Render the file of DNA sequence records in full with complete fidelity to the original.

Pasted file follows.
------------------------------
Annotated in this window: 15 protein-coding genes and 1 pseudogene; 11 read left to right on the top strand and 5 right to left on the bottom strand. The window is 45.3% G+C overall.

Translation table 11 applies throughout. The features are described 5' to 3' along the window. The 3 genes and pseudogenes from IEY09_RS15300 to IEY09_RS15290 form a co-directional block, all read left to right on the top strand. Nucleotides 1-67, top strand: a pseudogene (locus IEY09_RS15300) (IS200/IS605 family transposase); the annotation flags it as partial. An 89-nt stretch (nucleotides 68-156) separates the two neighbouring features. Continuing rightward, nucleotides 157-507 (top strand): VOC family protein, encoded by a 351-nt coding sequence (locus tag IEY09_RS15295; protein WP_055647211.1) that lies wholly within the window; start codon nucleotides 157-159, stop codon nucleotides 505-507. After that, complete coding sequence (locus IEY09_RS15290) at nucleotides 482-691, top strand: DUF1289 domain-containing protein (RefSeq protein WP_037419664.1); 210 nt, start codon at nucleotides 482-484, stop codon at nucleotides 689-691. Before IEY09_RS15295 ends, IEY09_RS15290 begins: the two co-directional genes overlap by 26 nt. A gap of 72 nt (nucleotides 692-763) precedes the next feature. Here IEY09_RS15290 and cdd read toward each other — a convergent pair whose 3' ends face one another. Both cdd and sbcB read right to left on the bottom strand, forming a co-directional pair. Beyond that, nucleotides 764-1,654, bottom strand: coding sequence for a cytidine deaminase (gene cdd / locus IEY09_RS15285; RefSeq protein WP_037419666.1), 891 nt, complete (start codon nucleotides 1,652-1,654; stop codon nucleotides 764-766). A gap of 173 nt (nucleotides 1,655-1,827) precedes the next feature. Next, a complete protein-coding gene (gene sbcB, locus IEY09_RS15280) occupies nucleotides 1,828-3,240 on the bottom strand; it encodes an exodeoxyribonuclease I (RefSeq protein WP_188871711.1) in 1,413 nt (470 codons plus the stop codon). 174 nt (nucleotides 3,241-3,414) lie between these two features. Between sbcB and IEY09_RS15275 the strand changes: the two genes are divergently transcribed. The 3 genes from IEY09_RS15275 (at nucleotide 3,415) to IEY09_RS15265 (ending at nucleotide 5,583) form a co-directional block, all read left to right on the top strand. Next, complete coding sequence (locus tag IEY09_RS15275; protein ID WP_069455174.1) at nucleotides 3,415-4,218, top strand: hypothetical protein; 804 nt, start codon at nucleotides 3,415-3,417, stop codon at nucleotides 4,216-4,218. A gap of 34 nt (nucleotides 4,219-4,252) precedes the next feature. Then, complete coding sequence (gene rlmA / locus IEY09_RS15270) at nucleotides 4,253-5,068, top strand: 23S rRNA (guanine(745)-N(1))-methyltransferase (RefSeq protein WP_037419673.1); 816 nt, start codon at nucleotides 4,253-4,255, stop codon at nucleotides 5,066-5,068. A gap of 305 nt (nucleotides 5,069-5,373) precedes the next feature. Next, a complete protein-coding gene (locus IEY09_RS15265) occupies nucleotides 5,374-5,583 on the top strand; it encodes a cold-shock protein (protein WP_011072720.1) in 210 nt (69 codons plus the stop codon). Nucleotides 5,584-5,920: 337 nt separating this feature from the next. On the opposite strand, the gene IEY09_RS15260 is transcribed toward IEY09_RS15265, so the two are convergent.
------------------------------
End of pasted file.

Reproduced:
Annotated in this window: 15 protein-coding genes and 1 pseudogene; 11 read left to right on the top strand and 5 right to left on the bottom strand. The window is 45.3% G+C overall.

Translation table 11 applies throughout. The features are described 5' to 3' along the window. The 3 genes and pseudogenes from IEY09_RS15300 to IEY09_RS15290 form a co-directional block, all read left to right on the top strand. Nucleotides 1-67, top strand: a pseudogene (locus IEY09_RS15300) (IS200/IS605 family transposase); the annotation flags it as partial. An 89-nt stretch (nucleotides 68-156) separates the two neighbouring features. Continuing rightward, nucleotides 157-507 (top strand): VOC family protein, encoded by a 351-nt coding sequence (locus tag IEY09_RS15295; protein WP_055647211.1) that lies wholly within the window; start codon nucleotides 157-159, stop codon nucleotides 505-507. After that, complete coding sequence (locus IEY09_RS15290) at nucleotides 482-691, top strand: DUF1289 domain-containing protein (RefSeq protein WP_037419664.1); 210 nt, start codon at nucleotides 482-484, stop codon at nucleotides 689-691. Before IEY09_RS15295 ends, IEY09_RS15290 begins: the two co-directional genes overlap by 26 nt. A gap of 72 nt (nucleotides 692-763) precedes the next feature. Here IEY09_RS15290 and cdd read toward each other — a convergent pair whose 3' ends face one another. Both cdd and sbcB read right to left on the bottom strand, forming a co-directional pair. Beyond that, nucleotides 764-1,654, bottom strand: coding sequence for a cytidine deaminase (gene cdd / locus IEY09_RS15285; RefSeq protein WP_037419666.1), 891 nt, complete (start codon nucleotides 1,652-1,654; stop codon nucleotides 764-766). A gap of 173 nt (nucleotides 1,655-1,827) precedes the next feature. Next, a complete protein-coding gene (gene sbcB, locus IEY09_RS15280) occupies nucleotides 1,828-3,240 on the bottom strand; it encodes an exodeoxyribonuclease I (RefSeq protein WP_188871711.1) in 1,413 nt (470 codons plus the stop codon). 174 nt (nucleotides 3,241-3,414) lie between these two features. Between sbcB and IEY09_RS15275 the strand changes: the two genes are divergently transcribed. The 3 genes from IEY09_RS15275 (at nucleotide 3,415) to IEY09_RS15265 (ending at nucleotide 5,583) form a co-directional block, all read left to right on the top strand. Next, complete coding sequence (locus tag IEY09_RS15275; protein ID WP_069455174.1) at nucleotides 3,415-4,218, top strand: hypothetical protein; 804 nt, start codon at nucleotides 3,415-3,417, stop codon at nucleotides 4,216-4,218. A gap of 34 nt (nucleotides 4,219-4,252) precedes the next feature. Then, complete coding sequence (gene rlmA / locus IEY09_RS15270) at nucleotides 4,253-5,068, top strand: 23S rRNA (guanine(745)-N(1))-methyltransferase (RefSeq protein WP_037419673.1); 816 nt, start codon at nucleotides 4,253-4,255, stop codon at nucleotides 5,066-5,068. A gap of 305 nt (nucleotides 5,069-5,373) precedes the next feature. Next, a complete protein-coding gene (locus IEY09_RS15265) occupies nucleotides 5,374-5,583 on the top strand; it encodes a cold-shock protein (protein WP_011072720.1) in 210 nt (69 codons plus the stop codon). Nucleotides 5,584-5,920: 337 nt separating this feature from the next. On the opposite strand, the gene IEY09_RS15260 is transcribed toward IEY09_RS15265, so the two are convergent.